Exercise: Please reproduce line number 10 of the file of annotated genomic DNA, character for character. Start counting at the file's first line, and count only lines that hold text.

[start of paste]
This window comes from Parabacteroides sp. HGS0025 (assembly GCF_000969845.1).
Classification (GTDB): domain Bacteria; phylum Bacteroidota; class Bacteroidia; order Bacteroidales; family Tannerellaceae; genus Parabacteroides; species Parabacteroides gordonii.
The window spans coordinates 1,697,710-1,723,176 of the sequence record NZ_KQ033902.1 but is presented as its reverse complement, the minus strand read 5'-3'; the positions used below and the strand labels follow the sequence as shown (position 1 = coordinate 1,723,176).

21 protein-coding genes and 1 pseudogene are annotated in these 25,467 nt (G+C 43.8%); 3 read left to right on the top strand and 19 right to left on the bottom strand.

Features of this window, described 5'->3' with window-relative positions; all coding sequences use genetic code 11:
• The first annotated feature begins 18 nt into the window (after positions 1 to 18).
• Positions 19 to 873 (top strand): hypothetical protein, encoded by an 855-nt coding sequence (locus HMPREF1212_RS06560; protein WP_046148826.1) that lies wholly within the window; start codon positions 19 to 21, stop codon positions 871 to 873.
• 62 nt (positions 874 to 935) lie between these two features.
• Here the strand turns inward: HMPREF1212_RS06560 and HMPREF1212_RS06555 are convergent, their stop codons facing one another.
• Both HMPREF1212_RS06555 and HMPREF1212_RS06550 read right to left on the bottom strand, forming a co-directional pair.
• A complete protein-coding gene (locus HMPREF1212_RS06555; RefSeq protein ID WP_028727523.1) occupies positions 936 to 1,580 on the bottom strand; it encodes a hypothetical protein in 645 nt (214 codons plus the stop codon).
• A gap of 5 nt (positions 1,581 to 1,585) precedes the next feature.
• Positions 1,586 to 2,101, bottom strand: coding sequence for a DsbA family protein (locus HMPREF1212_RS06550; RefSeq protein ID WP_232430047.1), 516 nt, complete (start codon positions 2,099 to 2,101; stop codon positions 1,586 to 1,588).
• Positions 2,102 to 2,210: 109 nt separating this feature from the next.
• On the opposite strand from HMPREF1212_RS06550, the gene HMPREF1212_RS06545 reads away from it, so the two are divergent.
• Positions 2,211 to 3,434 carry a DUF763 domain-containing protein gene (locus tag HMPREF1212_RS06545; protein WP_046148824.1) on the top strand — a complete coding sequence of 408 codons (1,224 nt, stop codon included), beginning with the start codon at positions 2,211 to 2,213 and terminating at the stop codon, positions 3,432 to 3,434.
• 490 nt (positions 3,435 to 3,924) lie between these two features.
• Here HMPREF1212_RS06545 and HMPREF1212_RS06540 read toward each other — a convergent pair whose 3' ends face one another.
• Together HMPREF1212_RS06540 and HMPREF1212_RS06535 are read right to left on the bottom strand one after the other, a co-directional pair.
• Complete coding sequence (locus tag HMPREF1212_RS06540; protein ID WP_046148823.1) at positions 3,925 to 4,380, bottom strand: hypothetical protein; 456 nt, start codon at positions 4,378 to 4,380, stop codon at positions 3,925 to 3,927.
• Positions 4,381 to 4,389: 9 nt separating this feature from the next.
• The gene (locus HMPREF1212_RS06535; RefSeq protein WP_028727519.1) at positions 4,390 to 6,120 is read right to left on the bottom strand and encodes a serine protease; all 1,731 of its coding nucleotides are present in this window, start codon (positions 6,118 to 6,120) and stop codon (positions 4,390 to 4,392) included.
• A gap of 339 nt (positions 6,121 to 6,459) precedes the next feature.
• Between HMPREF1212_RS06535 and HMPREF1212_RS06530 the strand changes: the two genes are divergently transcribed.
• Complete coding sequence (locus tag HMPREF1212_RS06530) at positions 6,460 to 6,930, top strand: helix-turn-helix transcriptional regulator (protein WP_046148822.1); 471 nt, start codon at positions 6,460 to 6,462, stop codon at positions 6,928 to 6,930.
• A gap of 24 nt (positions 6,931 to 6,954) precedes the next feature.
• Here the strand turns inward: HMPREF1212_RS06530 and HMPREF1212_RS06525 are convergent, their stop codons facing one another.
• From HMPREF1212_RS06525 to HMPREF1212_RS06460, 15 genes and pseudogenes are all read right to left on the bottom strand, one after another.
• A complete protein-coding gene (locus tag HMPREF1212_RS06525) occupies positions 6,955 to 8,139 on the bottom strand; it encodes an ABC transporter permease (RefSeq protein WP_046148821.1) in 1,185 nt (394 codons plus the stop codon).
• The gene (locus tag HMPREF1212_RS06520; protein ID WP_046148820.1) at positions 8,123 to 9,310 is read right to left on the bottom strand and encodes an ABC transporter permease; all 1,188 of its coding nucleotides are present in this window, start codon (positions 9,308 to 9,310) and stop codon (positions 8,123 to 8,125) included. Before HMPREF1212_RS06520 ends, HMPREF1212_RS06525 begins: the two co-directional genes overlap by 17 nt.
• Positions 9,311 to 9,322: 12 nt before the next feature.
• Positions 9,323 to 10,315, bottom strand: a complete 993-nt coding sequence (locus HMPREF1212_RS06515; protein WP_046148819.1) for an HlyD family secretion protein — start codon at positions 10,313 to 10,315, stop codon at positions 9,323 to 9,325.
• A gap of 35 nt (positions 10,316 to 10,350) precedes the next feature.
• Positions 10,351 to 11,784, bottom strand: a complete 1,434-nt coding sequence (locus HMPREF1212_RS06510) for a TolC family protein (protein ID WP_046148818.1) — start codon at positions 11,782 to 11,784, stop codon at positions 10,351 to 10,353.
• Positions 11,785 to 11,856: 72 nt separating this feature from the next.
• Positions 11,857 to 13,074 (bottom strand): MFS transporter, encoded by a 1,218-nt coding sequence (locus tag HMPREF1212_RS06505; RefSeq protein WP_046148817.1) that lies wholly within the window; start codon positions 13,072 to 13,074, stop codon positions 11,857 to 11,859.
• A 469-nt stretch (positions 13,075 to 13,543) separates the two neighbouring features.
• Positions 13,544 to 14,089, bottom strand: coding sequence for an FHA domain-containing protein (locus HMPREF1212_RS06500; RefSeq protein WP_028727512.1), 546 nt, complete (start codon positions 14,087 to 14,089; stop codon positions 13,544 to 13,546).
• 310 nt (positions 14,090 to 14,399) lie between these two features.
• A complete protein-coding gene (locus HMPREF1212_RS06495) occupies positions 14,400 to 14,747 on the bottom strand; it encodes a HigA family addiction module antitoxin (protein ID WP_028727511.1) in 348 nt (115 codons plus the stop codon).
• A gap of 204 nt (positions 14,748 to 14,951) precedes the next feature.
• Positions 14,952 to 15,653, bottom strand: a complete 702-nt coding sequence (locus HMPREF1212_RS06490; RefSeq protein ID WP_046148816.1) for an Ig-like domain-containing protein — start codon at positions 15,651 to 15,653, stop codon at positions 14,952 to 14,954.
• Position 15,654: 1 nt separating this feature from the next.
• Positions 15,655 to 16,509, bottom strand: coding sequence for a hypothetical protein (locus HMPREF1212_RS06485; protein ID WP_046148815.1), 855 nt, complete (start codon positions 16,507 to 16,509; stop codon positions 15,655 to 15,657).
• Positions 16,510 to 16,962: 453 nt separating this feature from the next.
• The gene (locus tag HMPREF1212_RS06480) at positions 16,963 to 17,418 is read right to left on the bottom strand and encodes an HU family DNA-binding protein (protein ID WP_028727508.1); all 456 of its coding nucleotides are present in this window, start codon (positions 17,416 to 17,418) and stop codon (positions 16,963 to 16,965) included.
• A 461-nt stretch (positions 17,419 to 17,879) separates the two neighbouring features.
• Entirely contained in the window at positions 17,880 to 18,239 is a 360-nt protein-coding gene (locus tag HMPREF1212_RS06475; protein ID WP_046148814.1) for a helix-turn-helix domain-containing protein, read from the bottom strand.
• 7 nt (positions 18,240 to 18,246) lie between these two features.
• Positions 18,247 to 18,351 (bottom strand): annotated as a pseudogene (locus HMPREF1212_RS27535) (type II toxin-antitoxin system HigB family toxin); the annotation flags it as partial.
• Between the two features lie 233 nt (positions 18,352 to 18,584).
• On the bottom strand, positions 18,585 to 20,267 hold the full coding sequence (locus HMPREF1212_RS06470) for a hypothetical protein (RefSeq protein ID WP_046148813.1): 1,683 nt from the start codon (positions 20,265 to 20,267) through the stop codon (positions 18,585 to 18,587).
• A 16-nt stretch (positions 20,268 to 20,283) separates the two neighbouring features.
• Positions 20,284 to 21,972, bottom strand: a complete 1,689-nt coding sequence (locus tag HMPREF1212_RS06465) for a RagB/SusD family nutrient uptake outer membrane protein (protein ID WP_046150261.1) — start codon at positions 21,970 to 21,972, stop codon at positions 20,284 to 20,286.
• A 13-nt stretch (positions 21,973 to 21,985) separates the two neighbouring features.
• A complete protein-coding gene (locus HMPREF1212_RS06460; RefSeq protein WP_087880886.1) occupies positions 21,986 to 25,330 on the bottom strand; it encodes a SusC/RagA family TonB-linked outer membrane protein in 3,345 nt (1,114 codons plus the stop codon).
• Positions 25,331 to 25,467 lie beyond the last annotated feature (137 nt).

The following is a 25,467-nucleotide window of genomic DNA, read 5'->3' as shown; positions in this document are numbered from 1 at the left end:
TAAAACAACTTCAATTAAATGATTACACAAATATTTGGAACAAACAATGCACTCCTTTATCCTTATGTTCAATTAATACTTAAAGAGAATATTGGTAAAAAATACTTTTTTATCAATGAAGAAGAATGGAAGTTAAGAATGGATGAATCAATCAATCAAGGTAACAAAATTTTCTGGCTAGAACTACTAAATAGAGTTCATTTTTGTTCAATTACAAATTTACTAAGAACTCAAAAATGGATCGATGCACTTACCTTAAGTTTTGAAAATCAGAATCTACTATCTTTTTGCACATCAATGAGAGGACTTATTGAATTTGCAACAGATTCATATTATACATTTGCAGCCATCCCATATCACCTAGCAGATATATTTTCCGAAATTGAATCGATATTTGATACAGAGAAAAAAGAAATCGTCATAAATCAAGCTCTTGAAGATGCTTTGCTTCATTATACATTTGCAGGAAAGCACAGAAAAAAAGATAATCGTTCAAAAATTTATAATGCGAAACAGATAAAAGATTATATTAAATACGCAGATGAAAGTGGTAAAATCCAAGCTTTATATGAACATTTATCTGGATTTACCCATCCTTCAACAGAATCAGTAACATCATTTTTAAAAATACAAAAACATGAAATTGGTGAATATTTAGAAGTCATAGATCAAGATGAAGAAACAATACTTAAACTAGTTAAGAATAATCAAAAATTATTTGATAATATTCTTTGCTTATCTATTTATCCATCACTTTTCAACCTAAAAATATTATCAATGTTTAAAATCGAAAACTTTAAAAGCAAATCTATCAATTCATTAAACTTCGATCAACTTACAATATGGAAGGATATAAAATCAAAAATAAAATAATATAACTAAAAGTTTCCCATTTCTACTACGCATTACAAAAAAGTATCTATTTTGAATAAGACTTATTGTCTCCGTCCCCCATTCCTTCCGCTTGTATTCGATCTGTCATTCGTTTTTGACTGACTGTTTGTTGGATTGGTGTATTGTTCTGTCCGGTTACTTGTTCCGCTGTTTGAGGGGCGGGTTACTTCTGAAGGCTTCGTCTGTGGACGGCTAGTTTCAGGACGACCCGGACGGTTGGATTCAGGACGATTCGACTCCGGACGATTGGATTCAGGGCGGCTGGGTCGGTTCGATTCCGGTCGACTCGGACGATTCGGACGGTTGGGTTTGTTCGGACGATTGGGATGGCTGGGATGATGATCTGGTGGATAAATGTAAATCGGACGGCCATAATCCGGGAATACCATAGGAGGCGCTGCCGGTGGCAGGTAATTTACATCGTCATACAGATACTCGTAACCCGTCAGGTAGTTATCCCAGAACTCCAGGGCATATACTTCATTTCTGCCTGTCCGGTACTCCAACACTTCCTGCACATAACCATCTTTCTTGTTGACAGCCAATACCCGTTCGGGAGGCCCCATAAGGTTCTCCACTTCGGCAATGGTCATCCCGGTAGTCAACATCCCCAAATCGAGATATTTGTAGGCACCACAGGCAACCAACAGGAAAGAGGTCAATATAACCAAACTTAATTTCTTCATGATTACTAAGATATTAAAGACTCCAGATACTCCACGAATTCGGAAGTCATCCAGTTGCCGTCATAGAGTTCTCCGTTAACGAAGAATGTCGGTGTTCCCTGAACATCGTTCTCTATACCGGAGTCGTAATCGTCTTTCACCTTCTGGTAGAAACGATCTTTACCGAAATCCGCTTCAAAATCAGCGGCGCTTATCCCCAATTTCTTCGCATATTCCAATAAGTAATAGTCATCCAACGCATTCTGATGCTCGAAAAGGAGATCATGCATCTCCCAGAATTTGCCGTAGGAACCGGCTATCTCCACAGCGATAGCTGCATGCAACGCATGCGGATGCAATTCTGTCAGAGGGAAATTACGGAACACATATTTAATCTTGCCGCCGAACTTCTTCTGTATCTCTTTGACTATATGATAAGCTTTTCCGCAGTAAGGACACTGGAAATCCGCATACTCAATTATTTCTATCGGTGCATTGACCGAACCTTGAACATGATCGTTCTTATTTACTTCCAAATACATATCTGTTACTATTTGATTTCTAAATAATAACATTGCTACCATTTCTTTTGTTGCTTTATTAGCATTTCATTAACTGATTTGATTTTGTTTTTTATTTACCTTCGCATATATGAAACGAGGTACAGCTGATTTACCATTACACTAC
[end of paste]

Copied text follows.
• Both HMPREF1212_RS06555 and HMPREF1212_RS06550 read right to left on the bottom strand, forming a co-directional pair.